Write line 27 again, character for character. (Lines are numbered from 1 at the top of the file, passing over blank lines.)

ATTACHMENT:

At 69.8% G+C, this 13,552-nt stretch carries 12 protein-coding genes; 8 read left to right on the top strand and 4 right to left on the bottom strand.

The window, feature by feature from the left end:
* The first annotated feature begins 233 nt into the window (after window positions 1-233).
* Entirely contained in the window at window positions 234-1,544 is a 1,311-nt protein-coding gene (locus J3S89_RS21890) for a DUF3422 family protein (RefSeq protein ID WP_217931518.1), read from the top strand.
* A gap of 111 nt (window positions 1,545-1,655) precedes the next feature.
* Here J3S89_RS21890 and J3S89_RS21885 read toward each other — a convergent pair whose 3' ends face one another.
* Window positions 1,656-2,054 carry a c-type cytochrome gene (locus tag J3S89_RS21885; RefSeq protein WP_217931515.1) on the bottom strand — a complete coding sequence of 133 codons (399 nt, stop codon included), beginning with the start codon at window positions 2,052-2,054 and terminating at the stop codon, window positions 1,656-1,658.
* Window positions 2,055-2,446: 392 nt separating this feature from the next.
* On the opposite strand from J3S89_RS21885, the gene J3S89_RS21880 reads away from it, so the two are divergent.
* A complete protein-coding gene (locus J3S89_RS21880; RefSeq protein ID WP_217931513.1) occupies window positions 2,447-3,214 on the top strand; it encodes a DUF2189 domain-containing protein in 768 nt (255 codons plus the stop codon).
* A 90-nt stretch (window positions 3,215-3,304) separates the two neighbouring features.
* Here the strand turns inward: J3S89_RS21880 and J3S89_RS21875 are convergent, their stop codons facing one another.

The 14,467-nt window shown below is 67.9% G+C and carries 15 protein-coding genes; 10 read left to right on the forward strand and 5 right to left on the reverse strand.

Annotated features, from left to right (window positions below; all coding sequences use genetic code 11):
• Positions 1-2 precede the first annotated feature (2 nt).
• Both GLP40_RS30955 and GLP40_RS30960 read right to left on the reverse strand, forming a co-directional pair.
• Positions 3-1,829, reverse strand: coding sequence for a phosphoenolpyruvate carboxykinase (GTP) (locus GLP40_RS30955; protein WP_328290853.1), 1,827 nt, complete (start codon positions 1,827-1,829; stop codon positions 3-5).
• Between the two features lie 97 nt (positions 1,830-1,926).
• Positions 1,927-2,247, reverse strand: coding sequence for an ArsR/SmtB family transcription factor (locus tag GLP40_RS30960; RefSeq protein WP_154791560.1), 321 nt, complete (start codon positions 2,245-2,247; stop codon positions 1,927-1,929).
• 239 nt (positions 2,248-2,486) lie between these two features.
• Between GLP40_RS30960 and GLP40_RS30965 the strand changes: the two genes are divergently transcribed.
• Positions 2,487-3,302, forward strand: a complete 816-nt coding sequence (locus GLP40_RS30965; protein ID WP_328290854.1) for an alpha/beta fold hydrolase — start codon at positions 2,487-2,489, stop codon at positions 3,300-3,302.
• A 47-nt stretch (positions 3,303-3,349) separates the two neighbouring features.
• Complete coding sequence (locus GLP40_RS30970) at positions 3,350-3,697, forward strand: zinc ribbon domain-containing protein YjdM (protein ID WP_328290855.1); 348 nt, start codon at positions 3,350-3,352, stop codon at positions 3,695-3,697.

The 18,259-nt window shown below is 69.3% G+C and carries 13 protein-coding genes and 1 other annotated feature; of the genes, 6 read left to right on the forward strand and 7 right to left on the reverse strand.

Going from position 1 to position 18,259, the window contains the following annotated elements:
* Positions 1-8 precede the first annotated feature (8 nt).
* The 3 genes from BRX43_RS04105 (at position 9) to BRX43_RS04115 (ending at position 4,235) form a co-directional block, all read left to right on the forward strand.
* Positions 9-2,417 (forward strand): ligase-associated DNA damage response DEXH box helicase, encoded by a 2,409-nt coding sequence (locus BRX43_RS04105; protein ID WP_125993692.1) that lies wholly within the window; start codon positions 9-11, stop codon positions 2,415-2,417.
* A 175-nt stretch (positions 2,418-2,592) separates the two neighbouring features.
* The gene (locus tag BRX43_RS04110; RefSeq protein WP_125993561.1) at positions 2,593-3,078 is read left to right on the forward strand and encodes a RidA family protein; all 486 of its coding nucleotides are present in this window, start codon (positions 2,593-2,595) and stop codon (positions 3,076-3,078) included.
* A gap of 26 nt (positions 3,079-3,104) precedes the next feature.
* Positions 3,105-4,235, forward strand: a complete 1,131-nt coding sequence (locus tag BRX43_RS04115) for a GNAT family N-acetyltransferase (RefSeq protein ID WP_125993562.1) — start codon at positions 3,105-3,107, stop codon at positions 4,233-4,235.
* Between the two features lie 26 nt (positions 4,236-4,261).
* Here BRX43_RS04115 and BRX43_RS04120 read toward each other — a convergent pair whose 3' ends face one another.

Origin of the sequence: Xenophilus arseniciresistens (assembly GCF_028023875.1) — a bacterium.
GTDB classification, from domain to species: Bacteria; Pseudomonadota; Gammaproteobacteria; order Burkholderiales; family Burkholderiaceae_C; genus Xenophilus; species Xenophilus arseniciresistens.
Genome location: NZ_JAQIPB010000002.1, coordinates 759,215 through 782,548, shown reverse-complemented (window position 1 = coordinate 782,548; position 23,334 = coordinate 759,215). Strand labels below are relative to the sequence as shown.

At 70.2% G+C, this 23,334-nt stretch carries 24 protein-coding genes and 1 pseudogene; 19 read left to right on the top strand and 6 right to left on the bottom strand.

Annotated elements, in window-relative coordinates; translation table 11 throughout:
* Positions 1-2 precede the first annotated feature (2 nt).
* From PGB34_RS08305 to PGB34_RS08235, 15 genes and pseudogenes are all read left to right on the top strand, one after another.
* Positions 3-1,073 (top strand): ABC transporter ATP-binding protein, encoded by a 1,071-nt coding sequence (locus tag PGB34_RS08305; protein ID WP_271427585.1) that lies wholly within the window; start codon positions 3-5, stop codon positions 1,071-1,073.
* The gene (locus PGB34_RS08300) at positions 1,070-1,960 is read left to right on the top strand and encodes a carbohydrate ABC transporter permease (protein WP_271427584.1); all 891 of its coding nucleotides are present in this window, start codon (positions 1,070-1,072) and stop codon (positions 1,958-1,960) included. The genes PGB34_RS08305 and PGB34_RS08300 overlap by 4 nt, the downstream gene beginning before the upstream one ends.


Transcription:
* Positions 1-8 precede the first annotated feature (8 nt).